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[[Testing for Logout and Browser Cache Management|4.5.7 Testing for Logout and Browser Cache Management Testing]]
As a final test we check that the logout and caching functions are properly implemented.
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Here we check that the logout and caching functions are properly implemented.
  
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[[Testing for Captcha|(new: P.Luptak - 100% ) 4.5.8 Testing for CAPTCHA]]<br>
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CAPTCHA ("Completely Automated Public Turing test to tell Computers and Humans Apart") is a type of challenge-response test used by many web applications to ensure that the response is not generated by a computer. CAPTCHA implementations are often vulnerable to various kinds of attacks even if the generated CAPTCHA is unbreakable. This section will help you to identify these kinds of attacks.
  
{{Category:OWASP Testing Project AoC}}
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[[Testing Multiple Factors Authentication| (new: G.Fedon) 4.5.9 Testing Multiple Factors Authentication]]<br>
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Multiple Factors Authentication means to test the following scenarios: One-time password (OTP) generator tokens, Crypto devices like USB tokens or smart cards, equipped with X.509 certificates, Random OTP sent via SMS, Personal information that only the legitimate user is supposed to know [OUTOFWALLET].

Revision as of 16:57, 13 August 2008

OWASP Testing Guide v3 Table of Contents

This article is part of the OWASP Testing Guide v3. The entire OWASP Testing Guide v3 can be downloaded here.

OWASP at the moment is working at the OWASP Testing Guide v4: you can browse the Guide here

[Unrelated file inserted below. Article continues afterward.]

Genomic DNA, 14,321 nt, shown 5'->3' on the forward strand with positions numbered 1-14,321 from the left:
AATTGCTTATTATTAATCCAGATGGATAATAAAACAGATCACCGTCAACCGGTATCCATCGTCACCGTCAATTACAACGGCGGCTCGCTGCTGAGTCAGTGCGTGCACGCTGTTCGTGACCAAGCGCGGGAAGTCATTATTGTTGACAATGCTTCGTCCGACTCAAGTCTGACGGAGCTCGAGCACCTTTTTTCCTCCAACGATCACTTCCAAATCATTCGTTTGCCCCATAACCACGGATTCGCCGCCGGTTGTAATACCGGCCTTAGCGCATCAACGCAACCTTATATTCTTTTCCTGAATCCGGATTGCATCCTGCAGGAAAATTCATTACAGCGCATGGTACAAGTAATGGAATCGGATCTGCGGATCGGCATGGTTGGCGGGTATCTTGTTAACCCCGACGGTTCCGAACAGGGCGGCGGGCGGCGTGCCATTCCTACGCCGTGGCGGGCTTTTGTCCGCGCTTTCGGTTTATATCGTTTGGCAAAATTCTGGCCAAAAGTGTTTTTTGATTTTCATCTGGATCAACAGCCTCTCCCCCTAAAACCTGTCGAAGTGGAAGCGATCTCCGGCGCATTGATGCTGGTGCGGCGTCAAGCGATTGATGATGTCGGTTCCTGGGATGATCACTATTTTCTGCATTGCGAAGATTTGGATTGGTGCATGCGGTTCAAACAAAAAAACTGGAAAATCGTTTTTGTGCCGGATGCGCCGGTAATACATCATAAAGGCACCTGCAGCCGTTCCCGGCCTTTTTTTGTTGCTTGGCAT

Contents


Authentication Testing


Authentication (Greek: αυθεντικός = real or genuine, from 'authentes' = author ) is the act of establishing or confirming something (or someone) as authentic, that is, that claims made by or about the thing are true. Authenticating an object may mean confirming its provenance, whereas authenticating a person often consists of verifying her identity. Authentication depends upon one or more authentication factors. In computer security, authentication is the process of attempting to verify the digital identity of the sender of a communication. A common example of such a process is the logon process. Testing the authentication schema means understanding how the authentication process works and using that information to circumvent the authentication mechanism.

(new: G.Ingrosso - 80%) 4.5.1 Credentials transport over an encrypted channel

(new: M.Meucci - 70%) 4.5.2 Testing for user enumeration

(to imp: K.Horvath - 95%) 4.5.3 Testing for Guessable (Dictionary) User Account
First we test if there are default user accounts or guessable username/password combinations (dictionary testing)

4.5.4 Brute Force Testing
When a dictionary type attack fails, a tester can attempt to use brute force methods to gain authentication. Brute force testing is not easy to accomplish for testers because of the time required and the possible lockout of the tester.

4.5.5 Testing for bypassing authentication schema
Other passive testing methods attempt to bypass the authentication schema by recognizing that not all of the application's resources are adequately protected. The tester can access these resources without authentication.

4.5.6 Testing for vulnerable remember password and pwd reset
Here we test how the application manages the process of "password forgotten". We also check whether the application allows the user to store the password in the browser ("remember password" function).

4.5.7 Testing for Logout and Browser Cache Management Testing Here we check that the logout and caching functions are properly implemented.

(new: P.Luptak - 100% ) 4.5.8 Testing for CAPTCHA
CAPTCHA ("Completely Automated Public Turing test to tell Computers and Humans Apart") is a type of challenge-response test used by many web applications to ensure that the response is not generated by a computer. CAPTCHA implementations are often vulnerable to various kinds of attacks even if the generated CAPTCHA is unbreakable. This section will help you to identify these kinds of attacks.

(new: G.Fedon) 4.5.9 Testing Multiple Factors Authentication
Multiple Factors Authentication means to test the following scenarios: One-time password (OTP) generator tokens, Crypto devices like USB tokens or smart cards, equipped with X.509 certificates, Random OTP sent via SMS, Personal information that only the legitimate user is supposed to know [OUTOFWALLET].